British Library Maps Crowdsourced Sounds

Matthew Casperson, September 9th, 2010

Google MapsWhen you think of libraries, you probably think about great walls of books. But books are not the only media in which information can be recorded, and the British Library is offering people a way to record, preserve and share the sounds of their local neighborhood with its new mashup.

The SoundMap uses Google Maps to plot sound recordings over England and Ireland. When you click on one of the push pins the sound recording will be played in your browser. For those looking to contribute, there is a blog post with ideas on what kinds of sounds to record.

The site explains its purpose:

Britain’s sonic environment is ever changing. Urbanisation, transport developments, climate change and even everyday lifestyles all affect our built and natural soundscapes. The sounds around us have an impact on our well being. Some sounds have a positive or calming influence. Others can be intrusive and disturbing or even affect our health. By capturing sounds of today and contributing to the British Library’s digital collections you can help build a permanent researchable resource.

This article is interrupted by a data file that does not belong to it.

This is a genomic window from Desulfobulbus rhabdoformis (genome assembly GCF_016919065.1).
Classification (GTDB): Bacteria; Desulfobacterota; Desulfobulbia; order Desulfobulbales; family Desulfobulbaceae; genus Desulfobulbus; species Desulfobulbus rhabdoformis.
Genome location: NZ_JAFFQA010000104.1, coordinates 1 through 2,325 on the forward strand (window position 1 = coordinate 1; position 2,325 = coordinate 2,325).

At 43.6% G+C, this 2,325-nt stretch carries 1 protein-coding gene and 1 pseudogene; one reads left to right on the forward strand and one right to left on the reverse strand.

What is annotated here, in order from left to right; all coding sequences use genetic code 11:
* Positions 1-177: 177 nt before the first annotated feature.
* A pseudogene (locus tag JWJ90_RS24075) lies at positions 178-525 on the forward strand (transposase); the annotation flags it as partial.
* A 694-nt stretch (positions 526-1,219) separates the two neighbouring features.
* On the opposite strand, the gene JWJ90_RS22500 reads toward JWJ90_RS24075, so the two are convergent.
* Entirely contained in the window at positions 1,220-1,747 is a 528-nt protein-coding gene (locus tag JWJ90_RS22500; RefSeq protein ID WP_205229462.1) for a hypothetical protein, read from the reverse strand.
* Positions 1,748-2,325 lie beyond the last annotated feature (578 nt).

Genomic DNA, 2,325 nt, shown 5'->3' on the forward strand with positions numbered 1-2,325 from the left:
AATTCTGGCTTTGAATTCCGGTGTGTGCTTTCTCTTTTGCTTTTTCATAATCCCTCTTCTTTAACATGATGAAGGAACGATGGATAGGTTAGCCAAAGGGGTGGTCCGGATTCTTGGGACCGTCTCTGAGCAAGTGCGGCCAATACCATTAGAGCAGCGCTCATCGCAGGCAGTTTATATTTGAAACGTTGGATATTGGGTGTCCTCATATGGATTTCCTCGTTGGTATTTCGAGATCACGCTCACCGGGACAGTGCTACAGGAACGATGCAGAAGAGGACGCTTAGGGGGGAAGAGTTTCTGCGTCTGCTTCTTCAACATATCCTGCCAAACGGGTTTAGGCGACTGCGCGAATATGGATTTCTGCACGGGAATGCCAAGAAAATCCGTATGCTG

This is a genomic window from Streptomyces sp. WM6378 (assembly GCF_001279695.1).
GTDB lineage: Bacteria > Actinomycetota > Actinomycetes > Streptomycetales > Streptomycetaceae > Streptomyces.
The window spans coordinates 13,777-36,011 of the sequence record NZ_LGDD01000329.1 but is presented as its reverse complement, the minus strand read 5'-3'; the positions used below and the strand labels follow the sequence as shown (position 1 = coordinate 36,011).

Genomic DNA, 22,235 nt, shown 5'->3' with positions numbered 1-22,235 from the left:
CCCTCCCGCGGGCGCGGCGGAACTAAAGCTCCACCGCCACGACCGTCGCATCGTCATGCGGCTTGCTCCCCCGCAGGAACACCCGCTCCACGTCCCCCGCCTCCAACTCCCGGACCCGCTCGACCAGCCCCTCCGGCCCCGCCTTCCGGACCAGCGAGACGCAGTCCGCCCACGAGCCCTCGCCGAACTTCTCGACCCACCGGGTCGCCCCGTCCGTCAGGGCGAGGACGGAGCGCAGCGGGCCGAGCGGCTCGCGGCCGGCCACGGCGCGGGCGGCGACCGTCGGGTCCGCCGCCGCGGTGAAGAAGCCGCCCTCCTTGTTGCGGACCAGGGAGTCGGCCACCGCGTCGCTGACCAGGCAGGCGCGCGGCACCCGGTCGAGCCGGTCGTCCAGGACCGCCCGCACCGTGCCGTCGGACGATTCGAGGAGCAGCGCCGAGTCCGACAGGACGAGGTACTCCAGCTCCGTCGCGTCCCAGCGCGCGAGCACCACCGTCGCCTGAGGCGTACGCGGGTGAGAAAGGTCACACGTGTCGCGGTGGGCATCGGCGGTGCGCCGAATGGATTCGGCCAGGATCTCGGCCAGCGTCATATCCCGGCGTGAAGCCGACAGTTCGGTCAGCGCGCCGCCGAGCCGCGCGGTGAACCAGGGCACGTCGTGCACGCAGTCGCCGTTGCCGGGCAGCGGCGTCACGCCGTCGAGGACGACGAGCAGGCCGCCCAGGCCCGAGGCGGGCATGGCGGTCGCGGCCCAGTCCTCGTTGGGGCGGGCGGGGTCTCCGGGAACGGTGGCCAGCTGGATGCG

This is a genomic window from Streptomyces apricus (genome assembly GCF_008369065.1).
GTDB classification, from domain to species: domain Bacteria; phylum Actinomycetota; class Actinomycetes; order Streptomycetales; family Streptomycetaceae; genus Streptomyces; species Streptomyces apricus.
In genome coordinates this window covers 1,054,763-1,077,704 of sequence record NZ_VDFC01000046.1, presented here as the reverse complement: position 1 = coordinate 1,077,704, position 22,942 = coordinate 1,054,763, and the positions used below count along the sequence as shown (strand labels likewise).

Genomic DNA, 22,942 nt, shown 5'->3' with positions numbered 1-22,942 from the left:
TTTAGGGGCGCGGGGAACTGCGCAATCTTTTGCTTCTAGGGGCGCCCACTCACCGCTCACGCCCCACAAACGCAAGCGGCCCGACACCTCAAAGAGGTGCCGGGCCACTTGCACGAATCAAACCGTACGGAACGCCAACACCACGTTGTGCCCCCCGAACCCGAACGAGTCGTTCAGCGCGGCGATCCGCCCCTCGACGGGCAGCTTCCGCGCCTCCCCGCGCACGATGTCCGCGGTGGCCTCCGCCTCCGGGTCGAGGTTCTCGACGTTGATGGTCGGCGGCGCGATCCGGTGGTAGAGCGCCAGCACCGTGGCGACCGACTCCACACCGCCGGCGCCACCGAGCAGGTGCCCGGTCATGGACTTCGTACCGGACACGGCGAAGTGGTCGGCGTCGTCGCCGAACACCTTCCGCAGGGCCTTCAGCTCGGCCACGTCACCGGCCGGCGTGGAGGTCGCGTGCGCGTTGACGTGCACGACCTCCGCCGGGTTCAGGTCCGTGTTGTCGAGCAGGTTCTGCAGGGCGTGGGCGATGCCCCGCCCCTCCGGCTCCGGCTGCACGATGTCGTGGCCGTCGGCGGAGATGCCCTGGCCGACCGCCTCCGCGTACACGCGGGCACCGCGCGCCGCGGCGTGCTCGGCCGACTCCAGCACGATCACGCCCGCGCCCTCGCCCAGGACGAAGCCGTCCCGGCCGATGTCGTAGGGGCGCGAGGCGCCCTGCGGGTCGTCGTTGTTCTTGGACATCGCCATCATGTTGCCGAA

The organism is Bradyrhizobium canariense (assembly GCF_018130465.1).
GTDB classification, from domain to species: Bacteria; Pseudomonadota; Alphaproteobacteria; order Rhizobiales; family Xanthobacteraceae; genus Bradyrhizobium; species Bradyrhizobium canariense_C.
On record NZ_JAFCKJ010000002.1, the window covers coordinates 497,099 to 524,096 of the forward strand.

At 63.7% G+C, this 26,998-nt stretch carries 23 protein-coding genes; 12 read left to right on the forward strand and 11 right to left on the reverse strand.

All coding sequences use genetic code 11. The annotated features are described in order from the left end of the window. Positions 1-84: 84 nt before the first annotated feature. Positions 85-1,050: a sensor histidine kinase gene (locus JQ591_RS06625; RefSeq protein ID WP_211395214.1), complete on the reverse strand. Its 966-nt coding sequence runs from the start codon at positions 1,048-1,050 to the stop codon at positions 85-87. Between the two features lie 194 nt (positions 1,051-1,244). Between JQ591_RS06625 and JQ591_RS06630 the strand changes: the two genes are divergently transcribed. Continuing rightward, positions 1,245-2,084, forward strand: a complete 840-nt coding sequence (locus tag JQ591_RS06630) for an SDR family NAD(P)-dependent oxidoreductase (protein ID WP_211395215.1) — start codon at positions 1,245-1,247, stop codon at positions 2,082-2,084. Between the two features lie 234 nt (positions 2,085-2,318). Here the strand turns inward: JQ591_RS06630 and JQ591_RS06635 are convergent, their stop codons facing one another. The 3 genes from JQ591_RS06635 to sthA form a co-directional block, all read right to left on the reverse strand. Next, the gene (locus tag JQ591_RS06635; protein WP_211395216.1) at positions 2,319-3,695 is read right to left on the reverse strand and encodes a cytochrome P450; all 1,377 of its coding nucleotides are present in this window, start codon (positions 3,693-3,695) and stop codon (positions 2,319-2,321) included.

SoundMap is a logical extension to the myriad of photo and video sharing websites that have become so popular, and will eventually be used to provide research data for the experts from the Noise Futures Network to determine the effects these sounds have on our lives.

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One Response to “British Library Maps Crowdsourced Sounds”

September 10th, 2010
at 8:13 am
Comment by: Nick Dunn

This reminds me a *lot* of the BBC’s Save Our Sounds project from about a year ago.

http://www.bbc.co.uk/worldservice/specialreports/saveoursounds/index.shtml

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